The regime of General Pervez Musharraf seems to be reading events in Jammu and Kashmir in a manner far-removed from how strategists in New Delhi view it. Indian officials claim that the ceasefire and the dialogue process have isolated Pakistan and will c ompel it to reduce the levels of violence in the State. Musharraf, by contrast, seems to think that events are moving his way. At an iftaar dinner on December 22, Musharraf told the editors of Islamabad-based newspapers that Pakistan's offer of talks bet ween that country, India and the APHC had exposed the ceasefire. "India," he said, "is not sincere as it is not talking of the settlement of the Kashmir issue. Rather, it wants to end tension (in Jammu and Kashmir)." The entire dialogue process, Musharra f argued, was brought about by the Kargil war, which made Kashmir the focus of international attention.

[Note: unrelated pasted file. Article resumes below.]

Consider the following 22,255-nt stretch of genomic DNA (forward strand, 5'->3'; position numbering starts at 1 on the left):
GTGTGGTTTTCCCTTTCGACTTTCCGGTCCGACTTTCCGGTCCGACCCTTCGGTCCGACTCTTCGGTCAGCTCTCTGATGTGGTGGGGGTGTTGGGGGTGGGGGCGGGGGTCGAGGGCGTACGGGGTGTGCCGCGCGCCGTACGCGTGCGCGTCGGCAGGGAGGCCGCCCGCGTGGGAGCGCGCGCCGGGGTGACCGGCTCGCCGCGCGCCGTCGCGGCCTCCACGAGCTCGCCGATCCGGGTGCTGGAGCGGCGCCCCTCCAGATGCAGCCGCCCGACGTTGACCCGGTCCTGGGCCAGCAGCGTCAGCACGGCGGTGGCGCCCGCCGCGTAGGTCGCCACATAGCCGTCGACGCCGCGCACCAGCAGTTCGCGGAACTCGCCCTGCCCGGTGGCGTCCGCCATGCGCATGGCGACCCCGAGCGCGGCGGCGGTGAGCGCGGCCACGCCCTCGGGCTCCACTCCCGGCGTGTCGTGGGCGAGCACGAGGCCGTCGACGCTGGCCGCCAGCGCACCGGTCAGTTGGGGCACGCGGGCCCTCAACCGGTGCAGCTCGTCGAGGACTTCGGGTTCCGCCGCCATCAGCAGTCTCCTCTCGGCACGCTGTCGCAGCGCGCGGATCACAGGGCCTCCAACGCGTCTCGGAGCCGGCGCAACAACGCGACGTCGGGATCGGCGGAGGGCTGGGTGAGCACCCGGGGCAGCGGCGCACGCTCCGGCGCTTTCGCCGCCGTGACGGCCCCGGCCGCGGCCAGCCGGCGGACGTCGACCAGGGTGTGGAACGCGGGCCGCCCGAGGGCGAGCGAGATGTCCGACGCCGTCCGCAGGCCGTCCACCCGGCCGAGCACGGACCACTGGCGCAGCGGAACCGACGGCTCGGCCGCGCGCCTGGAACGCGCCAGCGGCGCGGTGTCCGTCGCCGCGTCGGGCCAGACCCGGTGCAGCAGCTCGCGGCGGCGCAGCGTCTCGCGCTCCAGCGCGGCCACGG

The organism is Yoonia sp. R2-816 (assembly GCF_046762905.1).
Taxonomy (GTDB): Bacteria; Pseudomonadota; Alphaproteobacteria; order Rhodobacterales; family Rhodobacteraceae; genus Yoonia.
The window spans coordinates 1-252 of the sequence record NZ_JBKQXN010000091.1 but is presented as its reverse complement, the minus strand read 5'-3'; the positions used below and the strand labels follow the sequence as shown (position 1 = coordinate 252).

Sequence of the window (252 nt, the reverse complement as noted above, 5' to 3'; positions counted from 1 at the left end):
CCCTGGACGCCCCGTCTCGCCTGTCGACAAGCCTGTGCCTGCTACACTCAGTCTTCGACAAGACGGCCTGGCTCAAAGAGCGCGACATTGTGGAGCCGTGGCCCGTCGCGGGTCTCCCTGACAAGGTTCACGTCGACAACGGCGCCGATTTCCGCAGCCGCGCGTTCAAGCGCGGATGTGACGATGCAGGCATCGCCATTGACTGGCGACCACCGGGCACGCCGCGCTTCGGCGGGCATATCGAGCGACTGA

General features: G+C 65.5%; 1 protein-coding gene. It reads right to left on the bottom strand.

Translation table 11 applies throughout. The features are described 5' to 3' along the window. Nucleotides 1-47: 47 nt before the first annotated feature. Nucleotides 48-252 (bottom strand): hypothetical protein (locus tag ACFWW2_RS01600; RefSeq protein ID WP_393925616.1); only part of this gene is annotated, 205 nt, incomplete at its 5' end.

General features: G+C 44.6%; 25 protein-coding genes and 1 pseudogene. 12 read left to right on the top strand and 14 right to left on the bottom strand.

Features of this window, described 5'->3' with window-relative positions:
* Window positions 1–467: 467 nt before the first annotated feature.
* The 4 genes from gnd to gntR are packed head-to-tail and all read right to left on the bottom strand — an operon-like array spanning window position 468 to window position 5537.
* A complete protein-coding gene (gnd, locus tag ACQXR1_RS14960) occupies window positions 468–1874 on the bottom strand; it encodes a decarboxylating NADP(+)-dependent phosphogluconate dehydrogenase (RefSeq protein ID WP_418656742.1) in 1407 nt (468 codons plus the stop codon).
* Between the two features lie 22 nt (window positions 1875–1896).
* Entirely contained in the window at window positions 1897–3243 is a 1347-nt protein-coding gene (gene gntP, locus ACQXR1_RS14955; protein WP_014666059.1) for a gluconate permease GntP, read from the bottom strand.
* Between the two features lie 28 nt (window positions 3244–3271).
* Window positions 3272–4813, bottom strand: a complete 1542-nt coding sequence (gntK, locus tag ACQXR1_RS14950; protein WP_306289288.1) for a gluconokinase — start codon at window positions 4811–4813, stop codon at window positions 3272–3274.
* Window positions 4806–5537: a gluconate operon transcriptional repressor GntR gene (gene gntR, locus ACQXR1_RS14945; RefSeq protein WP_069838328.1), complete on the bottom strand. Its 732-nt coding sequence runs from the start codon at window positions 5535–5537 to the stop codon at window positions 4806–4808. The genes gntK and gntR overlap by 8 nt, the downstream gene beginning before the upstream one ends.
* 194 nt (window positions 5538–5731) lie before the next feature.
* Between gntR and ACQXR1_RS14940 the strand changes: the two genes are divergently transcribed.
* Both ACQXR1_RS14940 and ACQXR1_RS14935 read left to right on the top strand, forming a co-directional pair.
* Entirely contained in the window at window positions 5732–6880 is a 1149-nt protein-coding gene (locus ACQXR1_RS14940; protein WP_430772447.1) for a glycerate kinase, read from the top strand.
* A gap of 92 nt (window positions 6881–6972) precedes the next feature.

Musharraf's remarks make clear Pakistan's conviction that India, at some stage, will have to engage in dialogue with it on the Kashmir issue. Indian politicians have stated that this cannot come about until there is a meaningful decline in the level of v iolence. That, the response of the Islamic Right in Pakistan shows, is unlikely to come about in the foreseeable future. Pakistan believes that the ceasefire it is observing along the LoC, and the implicit restraint on cross-border infiltration, now make it imperative for India to engage on a diplomatic discourse on Jammu and Kashmir. "It has been described by the world as a bold step," Musharraf told the newspaper editors, "and now the pressure is on the Indian side". The language seems to suggest that Musharraf has no interest in allowing an autonomous dialogue between the APHC and the Indian government to proceed without Pakistan's participation.